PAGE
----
Zhang Shuguang, former top rail engineer, to face trial for graft
Zhang Shuguang accused of taking 47m yuan in bribes to help firms win high-speed-rail bids
The former deputy chief engineer of the disbanded railways ministry will soon stand trial on graft allegations, while a corruption case against another high-ranking former ministry official goes to court today.
The case against Zhang Shuguang, formerly director of the ministry's transport bureau and its deputy chief engineer, had been turned over to the Beijing's No.2 Intermediate People's Court for prosecution, China News Service reported yesterday.
The report said Zhang, 57, took 47 million yuan in bribes between 2000 and 2011 in exchange for using his position to help several companies win contracts for a series of high-speed rail projects. He will face 13 charges related to bribery, it said.
Zhang is known for helping to promote foreign high-speed rail technology on the mainland, and he played an integral role in the the rail system's development. He was also a close associate of Liu Zhijun , the former railways minister who was given a suspended death sentence for fostering corruption throughout the railway system during his tenure and accepting 64.6 million yuan in bribes.
Zhang was removed from office and investigated in February 2011 for corruption, soon after Liu had been detained. Mainland media have speculated he may have as much as US$2.8 billion stashed away in overseas accounts.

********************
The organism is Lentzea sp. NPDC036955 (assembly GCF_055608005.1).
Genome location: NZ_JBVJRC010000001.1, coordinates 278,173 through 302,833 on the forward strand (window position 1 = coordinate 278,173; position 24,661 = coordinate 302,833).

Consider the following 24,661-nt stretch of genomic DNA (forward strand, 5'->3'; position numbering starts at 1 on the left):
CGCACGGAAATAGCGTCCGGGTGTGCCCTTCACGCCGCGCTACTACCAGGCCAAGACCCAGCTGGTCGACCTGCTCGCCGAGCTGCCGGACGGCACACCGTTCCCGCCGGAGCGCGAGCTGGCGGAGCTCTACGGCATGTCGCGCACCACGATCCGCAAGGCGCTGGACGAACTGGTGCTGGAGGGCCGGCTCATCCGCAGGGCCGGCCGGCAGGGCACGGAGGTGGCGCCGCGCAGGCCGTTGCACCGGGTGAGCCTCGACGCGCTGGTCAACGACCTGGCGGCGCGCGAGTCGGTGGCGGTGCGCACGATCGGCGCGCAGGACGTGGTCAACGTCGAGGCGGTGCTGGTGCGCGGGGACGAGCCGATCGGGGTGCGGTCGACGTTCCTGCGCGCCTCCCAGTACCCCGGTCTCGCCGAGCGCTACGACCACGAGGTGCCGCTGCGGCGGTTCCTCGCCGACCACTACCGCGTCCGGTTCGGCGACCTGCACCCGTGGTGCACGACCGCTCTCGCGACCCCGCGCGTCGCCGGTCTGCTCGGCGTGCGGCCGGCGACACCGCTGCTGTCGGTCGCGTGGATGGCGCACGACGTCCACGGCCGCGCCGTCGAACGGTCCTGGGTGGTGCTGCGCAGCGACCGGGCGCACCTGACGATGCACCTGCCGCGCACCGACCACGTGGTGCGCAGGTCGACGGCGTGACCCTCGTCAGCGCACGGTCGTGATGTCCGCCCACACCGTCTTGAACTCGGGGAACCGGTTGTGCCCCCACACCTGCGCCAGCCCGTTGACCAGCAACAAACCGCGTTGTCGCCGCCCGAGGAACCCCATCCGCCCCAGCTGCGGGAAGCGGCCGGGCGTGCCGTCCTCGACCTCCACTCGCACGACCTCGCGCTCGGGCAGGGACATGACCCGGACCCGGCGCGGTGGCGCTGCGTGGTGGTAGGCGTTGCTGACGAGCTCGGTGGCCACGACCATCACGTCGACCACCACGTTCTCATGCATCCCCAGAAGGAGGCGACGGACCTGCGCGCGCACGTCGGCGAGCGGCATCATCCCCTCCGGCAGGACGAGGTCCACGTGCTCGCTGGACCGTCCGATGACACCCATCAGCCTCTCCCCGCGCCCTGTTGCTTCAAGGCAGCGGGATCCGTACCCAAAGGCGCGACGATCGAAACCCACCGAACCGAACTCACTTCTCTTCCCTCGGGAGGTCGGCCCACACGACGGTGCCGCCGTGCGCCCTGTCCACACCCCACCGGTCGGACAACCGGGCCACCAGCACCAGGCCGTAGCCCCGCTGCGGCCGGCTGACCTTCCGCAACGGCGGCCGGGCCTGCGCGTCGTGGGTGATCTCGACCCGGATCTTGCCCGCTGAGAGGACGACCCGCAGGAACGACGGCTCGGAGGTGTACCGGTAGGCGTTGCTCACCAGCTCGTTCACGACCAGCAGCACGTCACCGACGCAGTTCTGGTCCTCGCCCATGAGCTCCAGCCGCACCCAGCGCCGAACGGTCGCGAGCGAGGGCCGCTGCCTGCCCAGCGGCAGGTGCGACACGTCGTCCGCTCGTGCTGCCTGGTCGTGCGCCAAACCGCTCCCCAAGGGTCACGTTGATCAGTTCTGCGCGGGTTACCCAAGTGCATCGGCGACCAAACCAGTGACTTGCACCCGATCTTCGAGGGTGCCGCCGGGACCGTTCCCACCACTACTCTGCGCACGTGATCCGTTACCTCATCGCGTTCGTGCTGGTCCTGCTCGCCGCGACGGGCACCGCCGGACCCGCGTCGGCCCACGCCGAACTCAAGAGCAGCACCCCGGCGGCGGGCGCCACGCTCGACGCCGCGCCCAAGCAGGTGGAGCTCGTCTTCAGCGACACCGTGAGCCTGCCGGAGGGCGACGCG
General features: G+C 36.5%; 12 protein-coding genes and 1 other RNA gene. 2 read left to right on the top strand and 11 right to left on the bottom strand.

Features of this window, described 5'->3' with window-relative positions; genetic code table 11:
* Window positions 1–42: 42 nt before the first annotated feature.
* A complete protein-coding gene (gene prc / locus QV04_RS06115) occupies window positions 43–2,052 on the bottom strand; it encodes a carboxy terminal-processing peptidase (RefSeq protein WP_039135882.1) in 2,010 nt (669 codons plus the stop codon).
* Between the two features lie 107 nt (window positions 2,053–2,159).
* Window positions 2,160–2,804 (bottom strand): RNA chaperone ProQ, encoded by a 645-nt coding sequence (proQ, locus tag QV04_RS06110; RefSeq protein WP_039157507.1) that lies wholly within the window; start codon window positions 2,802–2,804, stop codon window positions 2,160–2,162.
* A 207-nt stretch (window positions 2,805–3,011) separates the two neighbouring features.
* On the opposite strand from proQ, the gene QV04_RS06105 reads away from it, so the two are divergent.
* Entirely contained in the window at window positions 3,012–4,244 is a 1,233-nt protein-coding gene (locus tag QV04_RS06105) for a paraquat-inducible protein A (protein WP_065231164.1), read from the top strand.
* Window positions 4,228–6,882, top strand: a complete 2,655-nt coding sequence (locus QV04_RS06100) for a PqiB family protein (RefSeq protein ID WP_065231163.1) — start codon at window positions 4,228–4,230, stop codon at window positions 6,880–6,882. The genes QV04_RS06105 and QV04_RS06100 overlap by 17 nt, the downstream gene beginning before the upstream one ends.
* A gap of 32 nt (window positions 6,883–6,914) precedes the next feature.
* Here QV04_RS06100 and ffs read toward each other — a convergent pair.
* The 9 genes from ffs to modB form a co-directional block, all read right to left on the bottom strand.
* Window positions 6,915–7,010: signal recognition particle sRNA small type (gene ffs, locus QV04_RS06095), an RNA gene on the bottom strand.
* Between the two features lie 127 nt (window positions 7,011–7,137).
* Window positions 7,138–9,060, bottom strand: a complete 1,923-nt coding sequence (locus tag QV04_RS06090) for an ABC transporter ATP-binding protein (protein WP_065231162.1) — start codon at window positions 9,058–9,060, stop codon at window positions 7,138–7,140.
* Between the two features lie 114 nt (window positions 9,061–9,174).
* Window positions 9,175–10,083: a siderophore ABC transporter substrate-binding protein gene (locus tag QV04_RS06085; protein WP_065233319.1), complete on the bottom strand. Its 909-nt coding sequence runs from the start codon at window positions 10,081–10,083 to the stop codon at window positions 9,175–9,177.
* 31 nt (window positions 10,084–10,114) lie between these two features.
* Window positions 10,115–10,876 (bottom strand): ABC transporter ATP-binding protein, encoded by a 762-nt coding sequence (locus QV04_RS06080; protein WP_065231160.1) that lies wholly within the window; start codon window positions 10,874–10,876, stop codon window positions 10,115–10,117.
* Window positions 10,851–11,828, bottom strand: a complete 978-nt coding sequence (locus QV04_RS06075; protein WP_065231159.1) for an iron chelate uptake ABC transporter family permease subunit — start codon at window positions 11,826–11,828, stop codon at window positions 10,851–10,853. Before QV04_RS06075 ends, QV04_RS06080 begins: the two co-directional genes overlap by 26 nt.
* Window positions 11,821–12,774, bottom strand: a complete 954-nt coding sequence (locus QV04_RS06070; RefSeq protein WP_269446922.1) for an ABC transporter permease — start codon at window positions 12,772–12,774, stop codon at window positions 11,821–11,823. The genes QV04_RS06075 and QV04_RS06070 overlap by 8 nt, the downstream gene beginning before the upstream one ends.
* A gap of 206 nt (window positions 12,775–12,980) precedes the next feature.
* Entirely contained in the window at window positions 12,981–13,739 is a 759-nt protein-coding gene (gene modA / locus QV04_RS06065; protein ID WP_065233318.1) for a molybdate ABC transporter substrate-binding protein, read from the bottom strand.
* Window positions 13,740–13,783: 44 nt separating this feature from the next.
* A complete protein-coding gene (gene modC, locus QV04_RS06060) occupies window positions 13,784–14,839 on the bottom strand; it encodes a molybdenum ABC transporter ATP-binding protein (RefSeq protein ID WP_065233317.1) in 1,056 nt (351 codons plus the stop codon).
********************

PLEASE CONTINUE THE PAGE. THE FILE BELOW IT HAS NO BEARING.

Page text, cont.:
In addition to Zhang, several senior ministry officials with confirmed ties to Liu's case, including Su Shunhu , the former deputy director of the transportation bureau at the ministry, have been sacked over the past two years and placed under investigation. Su will face bribery charges today at Beijing's No. 2 Intermediate People's Court following his indictment.
Su is accused of taking more than 24 million yuan in bribes from three companies between 2003 and 2011, The Beijing News reported. He was suspended from his post in June 2011.
Prosecutors said Su started to take bribes in 2003, when he helped the owner of a mine in Shanxi province that moved coal using the rail network. A trading company in Beijing was allegedly the biggest payer of bribes to Su, giving him 12.1 million yuan between 2008 and 2011 for his help in moving company products by rail.
Newly released figures show state prosecutors investigated 141 criminal cases involving railway staff in the first six months of the year, according to the Supreme People's Procuratorate.